Andy has never taken a spelling test in his life, never been drilled on spelling words, and seldom asks me how to spell any word. He began reading at somewhere between 8 & 9 -- before that, he could read a word or two at a time, street signs, cartoon captions, that kind of thing. But during his 9th year, he took off. Along the way, he's asked me to print up math worksheets so he could 'practice' his math skills, insisting I grade them for him. But it's been probably a year or more since he asked for anything schooly.
A couple of days ago, while waiting for Gary to finish up at work, Andy asked me to give him some words to spell. He wanted to see -- and show me -- that he could spell. I threw him the odd words, those that break the 'rules' figuring that if he can spell and remember those, the ones that do spell 'right' will come easy for him. I alternated between words I figured he could get and those that would be a challenge. Hey, if I'd thrown him all easy words he'd have busted me anyway, so why not mix it up a bit?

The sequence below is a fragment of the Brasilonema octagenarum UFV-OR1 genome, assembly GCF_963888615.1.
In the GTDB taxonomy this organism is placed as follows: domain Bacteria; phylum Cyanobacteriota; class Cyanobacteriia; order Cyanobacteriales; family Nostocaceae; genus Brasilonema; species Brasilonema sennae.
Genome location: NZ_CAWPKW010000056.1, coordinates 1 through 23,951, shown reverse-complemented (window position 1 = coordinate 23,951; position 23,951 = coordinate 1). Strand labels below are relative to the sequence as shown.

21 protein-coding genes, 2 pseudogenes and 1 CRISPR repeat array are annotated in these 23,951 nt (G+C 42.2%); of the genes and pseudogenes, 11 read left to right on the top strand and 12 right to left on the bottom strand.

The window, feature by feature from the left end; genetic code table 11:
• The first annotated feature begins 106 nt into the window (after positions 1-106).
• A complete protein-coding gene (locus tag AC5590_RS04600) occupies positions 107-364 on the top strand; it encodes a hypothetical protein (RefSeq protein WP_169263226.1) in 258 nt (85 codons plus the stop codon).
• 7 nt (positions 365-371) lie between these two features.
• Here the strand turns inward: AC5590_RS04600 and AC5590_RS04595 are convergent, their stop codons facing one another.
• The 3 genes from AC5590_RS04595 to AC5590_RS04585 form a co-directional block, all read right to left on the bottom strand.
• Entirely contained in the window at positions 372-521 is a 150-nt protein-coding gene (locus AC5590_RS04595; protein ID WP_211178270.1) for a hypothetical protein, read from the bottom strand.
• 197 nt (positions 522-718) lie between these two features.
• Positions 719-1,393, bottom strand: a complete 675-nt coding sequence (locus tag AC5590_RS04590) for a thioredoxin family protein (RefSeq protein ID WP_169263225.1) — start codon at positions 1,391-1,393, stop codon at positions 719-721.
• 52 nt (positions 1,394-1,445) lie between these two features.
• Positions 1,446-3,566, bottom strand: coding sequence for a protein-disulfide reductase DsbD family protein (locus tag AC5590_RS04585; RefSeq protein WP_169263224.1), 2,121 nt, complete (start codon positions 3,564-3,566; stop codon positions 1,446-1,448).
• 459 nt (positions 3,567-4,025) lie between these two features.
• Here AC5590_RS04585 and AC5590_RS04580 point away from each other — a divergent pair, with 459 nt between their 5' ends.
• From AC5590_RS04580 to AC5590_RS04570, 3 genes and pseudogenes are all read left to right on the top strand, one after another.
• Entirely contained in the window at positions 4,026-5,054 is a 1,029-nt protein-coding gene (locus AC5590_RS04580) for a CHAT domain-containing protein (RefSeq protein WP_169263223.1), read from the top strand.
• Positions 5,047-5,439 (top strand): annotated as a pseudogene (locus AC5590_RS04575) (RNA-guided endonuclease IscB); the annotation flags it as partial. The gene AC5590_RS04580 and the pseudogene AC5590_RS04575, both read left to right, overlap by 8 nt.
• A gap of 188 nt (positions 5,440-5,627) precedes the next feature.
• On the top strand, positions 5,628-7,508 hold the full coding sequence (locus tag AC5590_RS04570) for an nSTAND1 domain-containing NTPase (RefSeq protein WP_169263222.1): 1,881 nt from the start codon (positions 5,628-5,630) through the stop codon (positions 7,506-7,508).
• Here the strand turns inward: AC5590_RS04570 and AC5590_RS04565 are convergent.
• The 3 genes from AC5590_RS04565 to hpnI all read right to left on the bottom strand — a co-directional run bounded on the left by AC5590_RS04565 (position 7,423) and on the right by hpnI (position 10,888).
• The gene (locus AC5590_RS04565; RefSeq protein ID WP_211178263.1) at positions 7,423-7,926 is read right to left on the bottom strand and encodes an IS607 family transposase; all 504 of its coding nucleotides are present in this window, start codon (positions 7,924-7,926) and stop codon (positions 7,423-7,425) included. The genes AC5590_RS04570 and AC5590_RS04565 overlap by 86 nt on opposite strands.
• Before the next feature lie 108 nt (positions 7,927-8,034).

He spelled most of them right -- building, either, another, neighbor and several others we've both forgotten now. I was really impressed -- even better, he was very pleased with himself. Not surprised, given how much he reads lately. Tonight, driving home, he asked me for more words. I threw him some harder ones -- engine, boulevard, avenue, albuquerque, however, thought, tongue -- again he got many of the less weird ones right. In all cases, he came really close, really thinking thru the words, sounding them out.
How many schooled kids would make a game of spelling words -- on summer vacation at that! I remember feeling like I didn't want to have to think about anything but reading books I chose all summer long. We've all heard the stereotype of kids who say "it's the weekend, don't make me think" -- our kids never have a day when they actively choose not to think. Then again, they don't have any days where thinking is imposed on them by adults.